How did the opportunity come about to open your own gym?

The first time, a few of us came together and were purely talking nonsense. Ideas came about, and the more we spoke, the more probable it got. We all got this vision of how we wanted the gym to be. However, it didn’t go through since all of us had different priorities.

Then, life being as random as it is, I met up with one of my ex-schoolmates and we were just catching up on each other’s lives. I shared mine, and it wasn’t even a business or sales speech, but I got myself an offer from him to start a gym. That got me thinking, I could probably raise enough funding. I worked it out, put in every single cent that I ever had, together with a few people who put their faith and trust in me, and this miracle happened.

What is MVRCK™ and how is it different from a typical strength and conditioning gym?

Maverick is too long a word, so we decided to take the vowels out, which still resembles the word. We wanted to build more than just a name for a gym, we wanted to build a brand – something that could resonate with people who are non-conformists or individualists, that everyone is special in their own way, no matter what kind of person you are or what genre of fitness you do.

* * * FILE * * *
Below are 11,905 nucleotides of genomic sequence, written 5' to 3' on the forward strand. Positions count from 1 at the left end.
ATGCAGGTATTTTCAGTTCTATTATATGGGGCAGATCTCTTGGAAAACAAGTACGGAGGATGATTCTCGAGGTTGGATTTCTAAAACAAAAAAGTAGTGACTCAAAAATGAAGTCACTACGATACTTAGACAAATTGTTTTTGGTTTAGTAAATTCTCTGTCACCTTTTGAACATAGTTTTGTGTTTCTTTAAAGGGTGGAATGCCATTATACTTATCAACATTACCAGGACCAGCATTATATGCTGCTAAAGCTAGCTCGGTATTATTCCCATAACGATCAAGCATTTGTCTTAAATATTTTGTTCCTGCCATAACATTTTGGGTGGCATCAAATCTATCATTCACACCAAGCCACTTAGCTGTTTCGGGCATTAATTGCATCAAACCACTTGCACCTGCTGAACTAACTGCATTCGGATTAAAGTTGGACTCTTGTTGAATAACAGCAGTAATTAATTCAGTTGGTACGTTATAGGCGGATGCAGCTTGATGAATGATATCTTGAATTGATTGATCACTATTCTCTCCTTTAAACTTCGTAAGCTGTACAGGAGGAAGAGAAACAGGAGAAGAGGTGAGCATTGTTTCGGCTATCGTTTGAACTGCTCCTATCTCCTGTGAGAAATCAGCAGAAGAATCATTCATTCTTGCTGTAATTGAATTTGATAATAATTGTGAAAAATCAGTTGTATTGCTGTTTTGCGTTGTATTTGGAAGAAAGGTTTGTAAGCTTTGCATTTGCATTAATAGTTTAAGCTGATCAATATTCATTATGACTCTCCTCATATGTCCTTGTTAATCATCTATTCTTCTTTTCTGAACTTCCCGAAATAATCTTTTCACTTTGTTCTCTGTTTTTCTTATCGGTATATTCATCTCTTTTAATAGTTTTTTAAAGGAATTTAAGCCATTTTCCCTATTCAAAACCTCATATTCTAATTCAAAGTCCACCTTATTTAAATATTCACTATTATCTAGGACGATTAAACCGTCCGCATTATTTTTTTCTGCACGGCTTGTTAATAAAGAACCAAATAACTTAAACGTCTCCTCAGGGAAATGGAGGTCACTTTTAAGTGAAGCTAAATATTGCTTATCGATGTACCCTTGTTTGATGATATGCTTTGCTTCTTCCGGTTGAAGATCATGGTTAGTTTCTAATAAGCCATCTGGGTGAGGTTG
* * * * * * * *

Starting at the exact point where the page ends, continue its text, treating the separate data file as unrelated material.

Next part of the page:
Ng Wei Li came in second in the CrossFit Opens in Singapore this year. (PHOTO: Cheryl Tay)

We wanted to build the best training facility that could cater to everybody at any given point of time – weightlifters, powerlifters, stay-home mums, obstacle-race dads, CrossFitters. Well, you get the idea. It is a training ground that would come up to your mind when someone needs a place to train. And we hope it’s pretty enough.

You came in second for the CrossFit Opens in Singapore this year and missed the chance to represent Singapore in the CrossFit Games. What did you learn from that experience anyway?

Same as the Opens every year, I had so much fun doing it. I had set some goals for myself and I was really happy about how things turned out. I’m excited that Ian Wee and Landy Eng got to represent this year. I’d definitely want the best Singaporeans to be on the world stage.

When did you feel the least confident about yourself?

This is a tough question. Growing up, I have never been bothered by name-calling or bullying. I would just ignore them. For some reason, I’ve never been affected by it. I’ve always done things the way I want; even if people disagree, I’ll still be really happy and proud of it. I think confidence has got something to do with positive and negative self-esteem, and it can only affect you as much as you let it.

What are your fitness goals now?

Probably grow some calves.

Do you get any comments about your body?

I get this from a lot of people, “You are lucky to have your body, or you’d be pretty damn worthless.” I guess that’s kind of a compliment?

Singapore #Fitspo of the Week: Ng Wei Li. (PHOTO: Cheryl Tay)